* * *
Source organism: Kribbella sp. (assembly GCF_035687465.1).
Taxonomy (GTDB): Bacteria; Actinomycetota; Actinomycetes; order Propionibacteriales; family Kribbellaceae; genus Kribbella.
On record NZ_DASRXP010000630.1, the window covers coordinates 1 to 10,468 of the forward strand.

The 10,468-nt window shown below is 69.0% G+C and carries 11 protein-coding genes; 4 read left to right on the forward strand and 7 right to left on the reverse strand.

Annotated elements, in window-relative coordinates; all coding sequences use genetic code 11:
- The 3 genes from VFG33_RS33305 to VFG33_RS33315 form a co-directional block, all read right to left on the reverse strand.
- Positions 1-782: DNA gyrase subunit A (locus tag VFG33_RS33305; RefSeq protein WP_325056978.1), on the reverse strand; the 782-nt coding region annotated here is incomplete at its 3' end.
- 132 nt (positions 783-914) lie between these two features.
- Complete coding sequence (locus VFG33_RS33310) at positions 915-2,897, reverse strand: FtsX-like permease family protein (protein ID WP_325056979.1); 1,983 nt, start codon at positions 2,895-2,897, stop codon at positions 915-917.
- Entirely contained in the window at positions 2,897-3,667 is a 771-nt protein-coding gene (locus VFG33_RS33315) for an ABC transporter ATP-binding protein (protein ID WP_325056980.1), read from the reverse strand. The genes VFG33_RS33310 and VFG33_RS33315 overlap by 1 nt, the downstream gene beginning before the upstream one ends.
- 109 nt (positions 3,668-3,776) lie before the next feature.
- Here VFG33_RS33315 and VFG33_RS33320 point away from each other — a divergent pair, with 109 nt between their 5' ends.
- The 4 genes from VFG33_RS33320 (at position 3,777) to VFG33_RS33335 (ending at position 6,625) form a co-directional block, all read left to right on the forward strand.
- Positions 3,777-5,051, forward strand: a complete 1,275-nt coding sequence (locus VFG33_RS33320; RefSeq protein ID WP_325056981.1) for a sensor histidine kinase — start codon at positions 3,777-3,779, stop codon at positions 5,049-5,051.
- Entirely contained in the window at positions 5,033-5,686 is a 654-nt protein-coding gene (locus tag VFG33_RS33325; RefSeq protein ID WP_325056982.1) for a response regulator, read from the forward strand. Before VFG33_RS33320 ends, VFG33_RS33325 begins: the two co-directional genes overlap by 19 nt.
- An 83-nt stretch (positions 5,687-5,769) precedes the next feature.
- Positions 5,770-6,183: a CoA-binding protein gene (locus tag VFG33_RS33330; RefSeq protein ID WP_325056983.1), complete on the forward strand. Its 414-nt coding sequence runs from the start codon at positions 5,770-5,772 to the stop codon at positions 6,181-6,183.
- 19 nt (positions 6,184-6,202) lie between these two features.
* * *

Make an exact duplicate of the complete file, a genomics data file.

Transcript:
Source organism: Kribbella sp. (assembly GCF_035687465.1).
Taxonomy (GTDB): Bacteria; Actinomycetota; Actinomycetes; order Propionibacteriales; family Kribbellaceae; genus Kribbella.
On record NZ_DASRXP010000630.1, the window covers coordinates 1 to 10,468 of the forward strand.

The 10,468-nt window shown below is 69.0% G+C and carries 11 protein-coding genes; 4 read left to right on the forward strand and 7 right to left on the reverse strand.

Annotated elements, in window-relative coordinates; all coding sequences use genetic code 11:
- The 3 genes from VFG33_RS33305 to VFG33_RS33315 form a co-directional block, all read right to left on the reverse strand.
- Positions 1-782: DNA gyrase subunit A (locus tag VFG33_RS33305; RefSeq protein WP_325056978.1), on the reverse strand; the 782-nt coding region annotated here is incomplete at its 3' end.
- 132 nt (positions 783-914) lie between these two features.
- Complete coding sequence (locus VFG33_RS33310) at positions 915-2,897, reverse strand: FtsX-like permease family protein (protein ID WP_325056979.1); 1,983 nt, start codon at positions 2,895-2,897, stop codon at positions 915-917.
- Entirely contained in the window at positions 2,897-3,667 is a 771-nt protein-coding gene (locus VFG33_RS33315) for an ABC transporter ATP-binding protein (protein ID WP_325056980.1), read from the reverse strand. The genes VFG33_RS33310 and VFG33_RS33315 overlap by 1 nt, the downstream gene beginning before the upstream one ends.
- 109 nt (positions 3,668-3,776) lie before the next feature.
- Here VFG33_RS33315 and VFG33_RS33320 point away from each other — a divergent pair, with 109 nt between their 5' ends.
- The 4 genes from VFG33_RS33320 (at position 3,777) to VFG33_RS33335 (ending at position 6,625) form a co-directional block, all read left to right on the forward strand.
- Positions 3,777-5,051, forward strand: a complete 1,275-nt coding sequence (locus VFG33_RS33320; RefSeq protein ID WP_325056981.1) for a sensor histidine kinase — start codon at positions 3,777-3,779, stop codon at positions 5,049-5,051.
- Entirely contained in the window at positions 5,033-5,686 is a 654-nt protein-coding gene (locus tag VFG33_RS33325; RefSeq protein ID WP_325056982.1) for a response regulator, read from the forward strand. Before VFG33_RS33320 ends, VFG33_RS33325 begins: the two co-directional genes overlap by 19 nt.
- An 83-nt stretch (positions 5,687-5,769) precedes the next feature.
- Positions 5,770-6,183: a CoA-binding protein gene (locus tag VFG33_RS33330; RefSeq protein ID WP_325056983.1), complete on the forward strand. Its 414-nt coding sequence runs from the start codon at positions 5,770-5,772 to the stop codon at positions 6,181-6,183.
- 19 nt (positions 6,184-6,202) lie between these two features.